Is Coronasomnia a Real Thing?

Image by Cdd20 via Pixabay

I imagine the earliest humans suffered from insomnia. That had to be a stressful time to live with survival a daily issue. A lot of press has been given this year to the psychological stressors that the pandemic has either created or intensified.

I saw an AMA article about COVID-19 and its resulting anxiety and stress from a medical perspective. In it, I discovered that the term “coronasomnia” is actually being used.

It seems to be caused by disruptions to our normal routines. At the extreme are people working at odd times and sleeping at different hours and changing their circadian rhythms that regulate your eating, digestion, immune response, and sleep.

Oddly, with our routines disrupted, our lives may have become more routine (as in unimaginative) as we shelter-at-home, avoid movies, restaurants, pubs, and even in-person meetings with friends. Our general mental health needs variety and stimulation and so does good sleep.

More interesting to me than just putting a label on it are the suggestions of how to combat it. Are they different than the suggestions I have read over the years for plain old insomnia? Here are some suggestions.

Go to bed and get out of bed on a schedule. Aim for at least seven hours. That 2-hour nap in the afternoon doesn’t help that night’s sleep.

Early to bed and early to rise seems to help. I’ve tried the 10 pm to 5 am schedule but I just can’t stick to it regularly. Plus, my FitBit monitors my sleep and always tells me that even if I follow that schedule, I don’t get close to seven hours of quality sleep.

Try to plan a 30-60 minute period of winding down before bedtime to relax your sympathetic nervous system. I don’t know what to recommend for that. My wife reads and I find that reading at this point in my life does make me sleepy. Some people get sleepy watching TV. But reading and watching TV can also stimulate the mind, so you have to see which way they work for you.

Some people think that exercise helps them fall asleep, but the research I’ve seen says that exercising should be done in the morning or at least three hours before going to bed. Exercise during the day should aid sleep at night – and not because you did so much that it made you “tired” as in “weak.”

Clearing your mind at night seems to be important. One suggestion is to write down all your thoughts in that hour before bedtime in a place other than your bedroom. (You also should not use the bedroom as an office or place to watch TV.) As in meditation, you bring up your thoughts and then dismiss them, in this case by writing them down. Suggestions also include doing a gratitude journal each night or a guided meditation.

White noise generators are a way to blur your thoughts and clear your mind. They are popular with adults and often used with babies. You don’t need to buy a machine. You can also use a small fan for its sound or tune a radio to the white noise (AKA static) between stations. There are audio files available online. When you’re awake, this white noise may sound annoying, but it has another effect when sleeping of drowning out other sounds and thoughts.

A mantra is traditionally a short sound, word or phrase (in Sanskrit) used for meditation purposes. It is said in repetition to help focus on the moment. You don’t need a mantra from some formal practice, but the idea that the mantra is “nonsense” – that is that it is not something we associate with other thoughts or meanings – is important. I have seen suggestions to say some affirmative message, such as “Every cell in my body is alive and beautiful,” but I think that simple sentence is loaded with distractions. It invites you to think about your body, cells, beauty, and everything they are associated with in your mind.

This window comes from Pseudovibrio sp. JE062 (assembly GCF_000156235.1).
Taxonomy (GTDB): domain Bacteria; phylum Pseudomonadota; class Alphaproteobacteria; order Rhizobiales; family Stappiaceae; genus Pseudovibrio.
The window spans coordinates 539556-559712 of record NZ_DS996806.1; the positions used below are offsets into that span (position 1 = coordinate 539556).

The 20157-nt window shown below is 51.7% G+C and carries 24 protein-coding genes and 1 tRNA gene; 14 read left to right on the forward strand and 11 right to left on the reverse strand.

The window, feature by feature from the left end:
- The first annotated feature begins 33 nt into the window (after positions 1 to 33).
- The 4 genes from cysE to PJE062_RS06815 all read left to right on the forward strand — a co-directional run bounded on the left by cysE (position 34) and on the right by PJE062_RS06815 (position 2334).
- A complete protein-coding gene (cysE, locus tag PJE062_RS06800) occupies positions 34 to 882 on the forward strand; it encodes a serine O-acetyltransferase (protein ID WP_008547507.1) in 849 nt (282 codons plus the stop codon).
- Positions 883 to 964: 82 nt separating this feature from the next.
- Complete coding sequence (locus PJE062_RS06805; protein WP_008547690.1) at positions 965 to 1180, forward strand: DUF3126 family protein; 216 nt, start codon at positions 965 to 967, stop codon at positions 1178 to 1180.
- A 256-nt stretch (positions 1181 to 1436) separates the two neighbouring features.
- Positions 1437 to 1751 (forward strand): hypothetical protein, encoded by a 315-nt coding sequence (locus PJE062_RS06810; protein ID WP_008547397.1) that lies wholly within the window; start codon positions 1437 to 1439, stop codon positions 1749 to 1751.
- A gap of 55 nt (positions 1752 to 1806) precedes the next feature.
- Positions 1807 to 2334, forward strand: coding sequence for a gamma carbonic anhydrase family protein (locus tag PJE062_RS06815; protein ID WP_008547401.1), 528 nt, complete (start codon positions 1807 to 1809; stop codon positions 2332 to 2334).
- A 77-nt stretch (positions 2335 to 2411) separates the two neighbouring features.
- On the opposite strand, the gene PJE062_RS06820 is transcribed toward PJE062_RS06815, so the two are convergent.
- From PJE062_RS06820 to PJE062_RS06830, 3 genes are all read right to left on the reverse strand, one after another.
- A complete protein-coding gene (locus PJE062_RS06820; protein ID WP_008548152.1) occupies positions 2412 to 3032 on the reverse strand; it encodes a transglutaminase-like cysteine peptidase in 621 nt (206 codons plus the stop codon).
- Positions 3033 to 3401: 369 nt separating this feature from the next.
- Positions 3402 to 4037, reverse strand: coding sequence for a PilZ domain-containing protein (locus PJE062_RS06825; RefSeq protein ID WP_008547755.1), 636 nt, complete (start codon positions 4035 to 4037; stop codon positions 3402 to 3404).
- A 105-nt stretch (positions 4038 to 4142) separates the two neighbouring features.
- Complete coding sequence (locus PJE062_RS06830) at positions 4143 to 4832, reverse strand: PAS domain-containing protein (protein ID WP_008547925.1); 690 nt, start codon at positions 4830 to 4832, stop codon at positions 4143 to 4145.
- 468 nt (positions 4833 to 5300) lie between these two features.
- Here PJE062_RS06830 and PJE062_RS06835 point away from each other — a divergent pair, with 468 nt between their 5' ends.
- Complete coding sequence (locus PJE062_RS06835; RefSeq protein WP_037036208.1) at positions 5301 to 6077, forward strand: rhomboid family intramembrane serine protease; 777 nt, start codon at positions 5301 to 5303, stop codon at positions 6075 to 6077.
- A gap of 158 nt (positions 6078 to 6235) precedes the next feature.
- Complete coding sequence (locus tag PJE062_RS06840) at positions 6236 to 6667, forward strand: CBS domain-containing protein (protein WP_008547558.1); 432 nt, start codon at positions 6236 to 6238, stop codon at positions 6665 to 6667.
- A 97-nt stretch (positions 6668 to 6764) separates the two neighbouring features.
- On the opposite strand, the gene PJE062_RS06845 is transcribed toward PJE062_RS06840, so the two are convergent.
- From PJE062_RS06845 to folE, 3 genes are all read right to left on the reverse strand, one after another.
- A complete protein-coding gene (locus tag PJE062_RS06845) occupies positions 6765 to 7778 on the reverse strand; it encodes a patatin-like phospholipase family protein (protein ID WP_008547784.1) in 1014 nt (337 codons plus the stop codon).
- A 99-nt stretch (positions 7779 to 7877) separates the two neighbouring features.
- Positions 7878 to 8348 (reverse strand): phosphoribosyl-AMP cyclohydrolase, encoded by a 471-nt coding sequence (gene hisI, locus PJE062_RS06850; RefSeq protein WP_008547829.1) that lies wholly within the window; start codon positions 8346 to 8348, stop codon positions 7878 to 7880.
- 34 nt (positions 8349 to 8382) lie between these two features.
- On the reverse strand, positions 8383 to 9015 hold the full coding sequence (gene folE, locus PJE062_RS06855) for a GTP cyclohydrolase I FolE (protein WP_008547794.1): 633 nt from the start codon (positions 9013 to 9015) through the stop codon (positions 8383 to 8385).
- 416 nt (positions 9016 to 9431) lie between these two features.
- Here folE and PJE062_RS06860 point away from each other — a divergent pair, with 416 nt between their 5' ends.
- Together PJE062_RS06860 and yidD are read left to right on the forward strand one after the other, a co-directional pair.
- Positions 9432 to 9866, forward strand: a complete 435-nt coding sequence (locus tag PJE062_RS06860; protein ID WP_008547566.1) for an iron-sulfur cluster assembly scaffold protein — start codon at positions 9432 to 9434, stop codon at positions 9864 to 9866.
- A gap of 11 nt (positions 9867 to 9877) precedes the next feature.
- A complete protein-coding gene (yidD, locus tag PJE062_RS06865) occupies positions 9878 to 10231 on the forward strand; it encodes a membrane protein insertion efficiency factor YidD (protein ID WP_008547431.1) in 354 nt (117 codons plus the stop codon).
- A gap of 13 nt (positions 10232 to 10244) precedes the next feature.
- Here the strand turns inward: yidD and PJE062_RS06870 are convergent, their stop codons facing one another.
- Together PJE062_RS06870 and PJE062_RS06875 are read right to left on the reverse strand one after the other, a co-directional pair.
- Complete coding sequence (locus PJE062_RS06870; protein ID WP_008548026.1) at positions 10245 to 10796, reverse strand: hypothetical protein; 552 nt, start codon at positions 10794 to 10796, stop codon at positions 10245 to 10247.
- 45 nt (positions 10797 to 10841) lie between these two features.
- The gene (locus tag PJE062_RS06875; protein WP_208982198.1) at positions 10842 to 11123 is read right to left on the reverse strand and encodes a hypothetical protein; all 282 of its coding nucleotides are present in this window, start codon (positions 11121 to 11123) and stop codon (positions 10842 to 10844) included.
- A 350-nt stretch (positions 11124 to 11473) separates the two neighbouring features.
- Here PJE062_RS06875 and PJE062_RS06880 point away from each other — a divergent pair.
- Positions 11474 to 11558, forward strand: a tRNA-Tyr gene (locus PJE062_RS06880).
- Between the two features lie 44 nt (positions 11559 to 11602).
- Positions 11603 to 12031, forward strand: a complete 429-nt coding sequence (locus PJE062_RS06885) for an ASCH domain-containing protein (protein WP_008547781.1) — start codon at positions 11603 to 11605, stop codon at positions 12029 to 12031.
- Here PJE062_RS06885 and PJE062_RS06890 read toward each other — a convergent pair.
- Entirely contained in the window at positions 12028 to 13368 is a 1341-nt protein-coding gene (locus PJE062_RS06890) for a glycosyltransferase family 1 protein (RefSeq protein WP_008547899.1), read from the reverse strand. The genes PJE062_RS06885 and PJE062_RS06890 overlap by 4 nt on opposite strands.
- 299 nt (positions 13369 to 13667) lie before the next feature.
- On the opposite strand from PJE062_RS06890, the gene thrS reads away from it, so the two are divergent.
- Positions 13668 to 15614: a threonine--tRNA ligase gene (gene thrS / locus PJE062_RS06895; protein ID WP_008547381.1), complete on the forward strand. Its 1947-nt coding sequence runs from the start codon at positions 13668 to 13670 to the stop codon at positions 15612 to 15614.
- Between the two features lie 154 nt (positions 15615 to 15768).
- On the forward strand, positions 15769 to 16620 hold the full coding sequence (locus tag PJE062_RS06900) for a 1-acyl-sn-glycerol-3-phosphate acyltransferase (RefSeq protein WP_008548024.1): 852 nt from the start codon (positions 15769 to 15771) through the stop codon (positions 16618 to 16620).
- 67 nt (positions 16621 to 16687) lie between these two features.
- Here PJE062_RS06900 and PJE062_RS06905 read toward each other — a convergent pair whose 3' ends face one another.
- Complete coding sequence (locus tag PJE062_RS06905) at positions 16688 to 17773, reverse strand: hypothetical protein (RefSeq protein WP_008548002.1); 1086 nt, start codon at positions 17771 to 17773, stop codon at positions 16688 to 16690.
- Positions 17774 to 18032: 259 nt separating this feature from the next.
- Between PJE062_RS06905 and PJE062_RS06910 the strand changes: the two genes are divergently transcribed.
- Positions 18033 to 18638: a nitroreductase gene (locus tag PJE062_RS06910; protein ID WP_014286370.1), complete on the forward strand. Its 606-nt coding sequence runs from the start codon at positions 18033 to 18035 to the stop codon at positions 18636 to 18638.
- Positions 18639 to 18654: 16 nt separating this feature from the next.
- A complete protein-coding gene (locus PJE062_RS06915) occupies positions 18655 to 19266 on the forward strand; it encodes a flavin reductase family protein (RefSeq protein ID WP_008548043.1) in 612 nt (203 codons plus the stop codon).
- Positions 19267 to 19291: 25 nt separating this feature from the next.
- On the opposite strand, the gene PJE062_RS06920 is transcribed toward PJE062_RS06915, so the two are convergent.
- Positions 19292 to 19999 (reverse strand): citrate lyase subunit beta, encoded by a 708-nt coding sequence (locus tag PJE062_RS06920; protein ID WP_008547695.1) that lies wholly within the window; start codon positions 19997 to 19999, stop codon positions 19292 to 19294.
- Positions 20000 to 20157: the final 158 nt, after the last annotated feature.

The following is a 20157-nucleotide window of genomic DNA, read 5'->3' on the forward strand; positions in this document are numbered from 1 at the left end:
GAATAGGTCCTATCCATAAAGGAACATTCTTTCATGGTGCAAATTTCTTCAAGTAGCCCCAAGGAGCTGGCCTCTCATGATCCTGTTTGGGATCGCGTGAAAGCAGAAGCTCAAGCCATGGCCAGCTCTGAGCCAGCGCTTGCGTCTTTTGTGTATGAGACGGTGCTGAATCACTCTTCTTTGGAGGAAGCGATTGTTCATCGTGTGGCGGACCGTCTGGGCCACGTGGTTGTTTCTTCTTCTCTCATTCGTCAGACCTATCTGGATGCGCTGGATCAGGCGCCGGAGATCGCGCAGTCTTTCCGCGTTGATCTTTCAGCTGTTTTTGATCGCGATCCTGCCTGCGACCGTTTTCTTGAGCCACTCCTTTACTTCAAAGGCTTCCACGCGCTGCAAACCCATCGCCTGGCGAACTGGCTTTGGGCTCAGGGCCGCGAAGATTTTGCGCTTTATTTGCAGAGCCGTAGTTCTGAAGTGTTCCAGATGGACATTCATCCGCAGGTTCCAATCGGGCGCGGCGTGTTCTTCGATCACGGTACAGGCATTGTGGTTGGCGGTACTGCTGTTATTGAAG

“Om Mani Padme Hum” (ohm-mah-nee-pahd-may-huum) is a commonly used mantra. What does it mean in translation? I think it works better if you don’t know. It is another kind of white noise.

We hear about avoiding screens and blue light before bedtime. Conversely, get some sunlight or at least bright light in the first two hours after waking up is good because it triggers your internal clock into gear.

All of those are generally given as ways to prevent insomnia. Besides avoiding those screens, one suggestion that might be more pandemic (and election year) relevant is to avoid watching and listening to the news.

Drinking alcohol is a tempting way to wind down and get sleepy but all research shows that the sleep that comes from alcohol is not truly restful as it changes the “sleep architecture,” increased awakenings, and decreased rapid-eye movement (REM) sleep. REM is one of the deep, restorative stages of sleep, that comes early in the night. A night of only light sleep that lacks deep, REM and dream time leads to feeling tired when you wake up. Depriving sleepers of that kind of deep sleep has shown to be harmful and was used as a kind of torture.

Unfortunately, depression leads to sleep problems, and sleep problems lead to depression. That is one very vicious circle.

Published by

Ken Ronkowitz

A lifelong educator on and off the Internet. Random by design and predictably irrational. It's turtles all the way down. Dolce far niente.

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